Posts Tagged ‘war’

The show is titled “A Fantastic Journey.” That’s inviting! The invitation goes on to inform us that the work “explores the relationships between issues of gender, race, war, globalization, colonialism and the black female body.” These are important topics but when I see a claim that someone is exploring them all at the same time, I get suspicious because it’s just too big a claim. If an artist promises to explore any two of those topics– gender & race, gender & war, race & globalization, war & colonialism, war & black female body—I will rush to see the work in the hope of gaining new insight. Let’s go over that list again and let’s slow down to imagine the implications:
gender & race
gender & war
race & globalization
war & colonialism
war & black female body
Just focusing on one of these for a minute will exhaust you, while you’re sitting at your desk.
The claim that an exhibit encompasses all of these is preposterous. Let’s not get bowled over by buzz words.
When we see art, we must try to keep our heads and to respond honestly to what we experience. When I saw the work by Wangechi Mutu at the Block Museum last week I was not reminded of any of these grave news items. The images, composed of collages mounted on Mylar, are all huge, six to eight feet high. They looked slimy. I was reminded of decay, microbes, digestion, wormy things, swarms of insects, childish fascination with excretion and general intestinal events. All this, with an overcast of trashy, wit-less pornography.

Why does this kind of thing make it to a highly respected gallery? Perhaps it’s seen as part of the aesthetic of decay that’s in vogue in what is perceived to be a hopeless, apocalyptic time. By all means, let’s look at the complexity of microbes, the beauty of worms and intestinal flora and fauna and let’s make art honoring them. But then let’s say so. Let’s not pretend we’re “exploring” things like the relationship between gender and race and all the rest.
Compare these images to images of urban decay.

Urban-DecayConsider some photographs of urban decay and observe your reaction, without pretense or deference to fashionable buzz words.
All contents copyright (C) 2010 Katherine Hilden. All rights reserved.

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A friend sent me this postcard from Boston this summer:  Pablo Picasso (1881-1973), “Rape of the Sabine Women,”   1963.

It’s as unmistakably Picasso as “Guernica,” 1937.  Both paintings are from an artist who was a life-long renouncer of the insanities created by politics, war being pre-eminent among them.  He was an anarchist.

He had mastered the techniques of the Renaissance by the time he was fourteen and then set out to produce work that was distinctly anti-Renaissance.  As if to say, “sorry, folks, we took a wrong turn there; this stuff from the 15-16-17 hundreds is really enticing, but it’s all based on enslavement and torture of one group or another.”  He loved African art because, as he said, “it’s against everything.”  By “everything,” I think, he meant western civilization.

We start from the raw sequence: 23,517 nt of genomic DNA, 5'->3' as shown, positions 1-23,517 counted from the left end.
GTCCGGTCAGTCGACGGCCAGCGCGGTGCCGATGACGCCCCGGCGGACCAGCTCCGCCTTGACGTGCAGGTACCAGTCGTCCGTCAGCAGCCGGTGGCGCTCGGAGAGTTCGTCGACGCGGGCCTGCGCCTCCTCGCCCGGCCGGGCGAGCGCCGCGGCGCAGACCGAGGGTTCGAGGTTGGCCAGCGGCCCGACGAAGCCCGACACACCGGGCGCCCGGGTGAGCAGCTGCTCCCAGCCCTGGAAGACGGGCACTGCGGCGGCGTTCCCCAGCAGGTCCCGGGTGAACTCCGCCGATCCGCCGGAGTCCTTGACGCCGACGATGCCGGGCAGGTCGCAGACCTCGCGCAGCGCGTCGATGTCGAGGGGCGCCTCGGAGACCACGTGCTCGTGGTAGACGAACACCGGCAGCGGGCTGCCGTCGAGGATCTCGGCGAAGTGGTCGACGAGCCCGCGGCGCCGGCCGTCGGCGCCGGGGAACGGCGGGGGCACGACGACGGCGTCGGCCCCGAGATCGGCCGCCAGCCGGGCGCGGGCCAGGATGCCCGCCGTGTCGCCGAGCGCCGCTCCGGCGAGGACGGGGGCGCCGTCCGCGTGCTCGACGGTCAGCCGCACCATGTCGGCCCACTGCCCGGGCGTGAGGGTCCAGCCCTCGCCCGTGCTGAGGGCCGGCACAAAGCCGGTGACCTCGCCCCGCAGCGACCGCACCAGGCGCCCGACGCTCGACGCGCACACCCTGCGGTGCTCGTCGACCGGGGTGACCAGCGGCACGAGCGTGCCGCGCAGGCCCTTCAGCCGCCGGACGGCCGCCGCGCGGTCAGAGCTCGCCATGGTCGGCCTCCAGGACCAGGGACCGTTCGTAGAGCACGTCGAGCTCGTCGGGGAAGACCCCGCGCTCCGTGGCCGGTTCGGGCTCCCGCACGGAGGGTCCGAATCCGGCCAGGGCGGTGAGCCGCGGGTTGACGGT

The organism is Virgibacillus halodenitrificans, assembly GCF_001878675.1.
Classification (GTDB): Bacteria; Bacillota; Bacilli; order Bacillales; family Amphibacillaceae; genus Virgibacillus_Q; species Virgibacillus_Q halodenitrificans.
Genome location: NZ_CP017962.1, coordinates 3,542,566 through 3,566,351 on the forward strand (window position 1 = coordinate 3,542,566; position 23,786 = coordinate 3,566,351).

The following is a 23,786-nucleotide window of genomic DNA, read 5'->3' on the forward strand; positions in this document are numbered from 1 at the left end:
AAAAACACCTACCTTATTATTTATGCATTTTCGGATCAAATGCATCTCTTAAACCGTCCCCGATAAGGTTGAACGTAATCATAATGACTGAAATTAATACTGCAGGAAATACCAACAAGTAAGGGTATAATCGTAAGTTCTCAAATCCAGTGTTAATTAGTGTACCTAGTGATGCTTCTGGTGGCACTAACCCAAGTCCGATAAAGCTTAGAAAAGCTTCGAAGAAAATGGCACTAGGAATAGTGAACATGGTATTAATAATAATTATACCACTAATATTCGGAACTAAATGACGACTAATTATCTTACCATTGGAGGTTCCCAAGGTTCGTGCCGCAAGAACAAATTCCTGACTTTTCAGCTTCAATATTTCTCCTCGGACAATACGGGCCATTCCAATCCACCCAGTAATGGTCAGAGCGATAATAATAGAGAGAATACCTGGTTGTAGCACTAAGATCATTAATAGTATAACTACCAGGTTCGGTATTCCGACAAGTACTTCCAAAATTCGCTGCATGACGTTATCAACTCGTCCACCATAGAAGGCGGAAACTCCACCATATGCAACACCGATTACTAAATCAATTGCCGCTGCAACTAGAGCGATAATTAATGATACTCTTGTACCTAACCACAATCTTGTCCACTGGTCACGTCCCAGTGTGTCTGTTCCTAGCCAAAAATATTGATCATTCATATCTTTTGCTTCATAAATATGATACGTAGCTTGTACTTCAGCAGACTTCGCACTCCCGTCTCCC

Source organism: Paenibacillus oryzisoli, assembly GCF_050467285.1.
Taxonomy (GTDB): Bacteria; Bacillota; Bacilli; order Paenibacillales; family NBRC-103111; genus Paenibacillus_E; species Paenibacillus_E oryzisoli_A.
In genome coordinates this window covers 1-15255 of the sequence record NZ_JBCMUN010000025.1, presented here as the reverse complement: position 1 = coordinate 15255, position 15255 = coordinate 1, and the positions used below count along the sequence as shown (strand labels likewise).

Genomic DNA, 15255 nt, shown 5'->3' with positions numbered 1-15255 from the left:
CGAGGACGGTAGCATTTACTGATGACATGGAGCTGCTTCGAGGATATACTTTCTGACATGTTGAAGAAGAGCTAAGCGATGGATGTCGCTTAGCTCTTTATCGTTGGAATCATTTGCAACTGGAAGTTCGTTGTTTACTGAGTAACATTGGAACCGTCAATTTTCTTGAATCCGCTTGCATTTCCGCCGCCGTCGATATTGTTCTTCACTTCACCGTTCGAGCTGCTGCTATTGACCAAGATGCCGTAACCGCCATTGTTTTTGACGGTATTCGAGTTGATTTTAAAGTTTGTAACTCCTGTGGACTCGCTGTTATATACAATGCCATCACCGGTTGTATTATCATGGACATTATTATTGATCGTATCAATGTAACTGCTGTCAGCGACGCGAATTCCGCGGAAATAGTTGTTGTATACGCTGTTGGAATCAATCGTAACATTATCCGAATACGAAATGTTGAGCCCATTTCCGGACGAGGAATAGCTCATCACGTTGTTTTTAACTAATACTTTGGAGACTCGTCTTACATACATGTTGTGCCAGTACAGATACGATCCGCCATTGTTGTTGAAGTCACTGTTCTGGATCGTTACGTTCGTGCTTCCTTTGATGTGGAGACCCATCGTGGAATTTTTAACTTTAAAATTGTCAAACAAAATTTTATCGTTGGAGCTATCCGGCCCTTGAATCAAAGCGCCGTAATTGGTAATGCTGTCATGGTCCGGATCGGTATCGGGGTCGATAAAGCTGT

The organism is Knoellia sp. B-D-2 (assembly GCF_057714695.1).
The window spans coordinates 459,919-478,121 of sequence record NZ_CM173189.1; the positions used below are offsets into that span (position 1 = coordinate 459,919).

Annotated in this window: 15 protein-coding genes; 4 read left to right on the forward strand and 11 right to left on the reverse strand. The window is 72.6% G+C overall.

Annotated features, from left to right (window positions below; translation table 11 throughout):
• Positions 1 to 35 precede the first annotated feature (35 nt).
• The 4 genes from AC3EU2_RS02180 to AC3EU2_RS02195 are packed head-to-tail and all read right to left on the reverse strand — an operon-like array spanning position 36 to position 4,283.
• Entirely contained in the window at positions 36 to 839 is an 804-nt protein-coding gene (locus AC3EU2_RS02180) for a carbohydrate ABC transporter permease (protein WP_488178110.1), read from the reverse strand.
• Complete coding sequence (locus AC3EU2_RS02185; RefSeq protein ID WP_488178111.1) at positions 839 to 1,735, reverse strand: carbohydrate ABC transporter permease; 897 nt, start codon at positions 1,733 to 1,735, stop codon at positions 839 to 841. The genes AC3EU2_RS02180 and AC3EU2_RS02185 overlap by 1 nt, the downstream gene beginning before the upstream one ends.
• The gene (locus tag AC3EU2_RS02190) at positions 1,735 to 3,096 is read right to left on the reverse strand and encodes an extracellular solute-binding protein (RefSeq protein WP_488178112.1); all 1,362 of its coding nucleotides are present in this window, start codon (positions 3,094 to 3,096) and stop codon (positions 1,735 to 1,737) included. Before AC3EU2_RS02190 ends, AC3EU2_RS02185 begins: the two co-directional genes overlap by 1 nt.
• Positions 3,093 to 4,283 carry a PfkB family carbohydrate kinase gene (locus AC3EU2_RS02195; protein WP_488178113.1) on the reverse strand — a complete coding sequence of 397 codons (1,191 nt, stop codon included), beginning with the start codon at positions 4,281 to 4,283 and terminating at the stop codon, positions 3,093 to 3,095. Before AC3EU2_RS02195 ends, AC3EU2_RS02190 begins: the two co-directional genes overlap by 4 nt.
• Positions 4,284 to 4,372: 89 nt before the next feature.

PicassoGuernicaHe painted “Guernica” as an outrage against the bombing of a Basque town during the Spanish Civil War in 1937.  He used his skill at distortion to get at the ineffable suffering and horror of that day.  The viewer stands before this work, mute, despairing.

While living in Paris as a young man, Picasso frequently visited the Louvre, where he certainly saw “The Rape of the Sabine Women” by Nicolas Poussin (1594-1665).  At age 82 and living in his villa in the south of France, Picasso takes up this theme. As in “Guernica” we see the assault and butchery of innocents. There are four figures: a woman crushed on the ground, a child screaming for help, a soldier on horseback wielding a spear and a soldier on foot with a sword. 

Again, the distortion of the figures is extreme.  This time, it seems, Picasso isn’t asking us to feel empathy and outrage.  Instead, it seems to me, this image is comical.  The comical effect comes from the facile lines.  Compare, for example, the slashed, broken hands in “Guernica” to the hands in “Sabine Women,” where we get loopy-doopy toes and gooey-oozy fingers. Here the lines are fast, facile and glib.  “Guernica” takes a long time to look at, even in reproduction.  Here, in his “Sabine Women,” the eye loops through the composition very quickly. These easy, fast lines do not convey suffering and do not evoke empathy.  Maybe Picasso at 82 is beyond outrage.  This painting seems to be a satire.  He has given up on us and can only show us how comical and testosterone-driven our world is.

PoussinRapeSabineLouvreAnd is the Poussin painting not comical?  In its day, war was glorious. Really?  Who thought war was glorious?  Must have been the kings.  They started those wars and thought they themselves were radiating glory.  But what about the artists, what did they think?  Oh, well, the artists worked for the kings and that whole crowd that benefited from wars.  Is this not a comical situation?  Well, we only broke the spell of the “glorious” in the 20th century.  One way, probably the best way, to break a spell is to make fun of it.  Draw some loopy-doopy lines to make the point that what used to be “glorious”  is really  hopelessly, pathetically laughable. 

All contents copyright (C) 2010 Katherine Hilden. All rights reserved.




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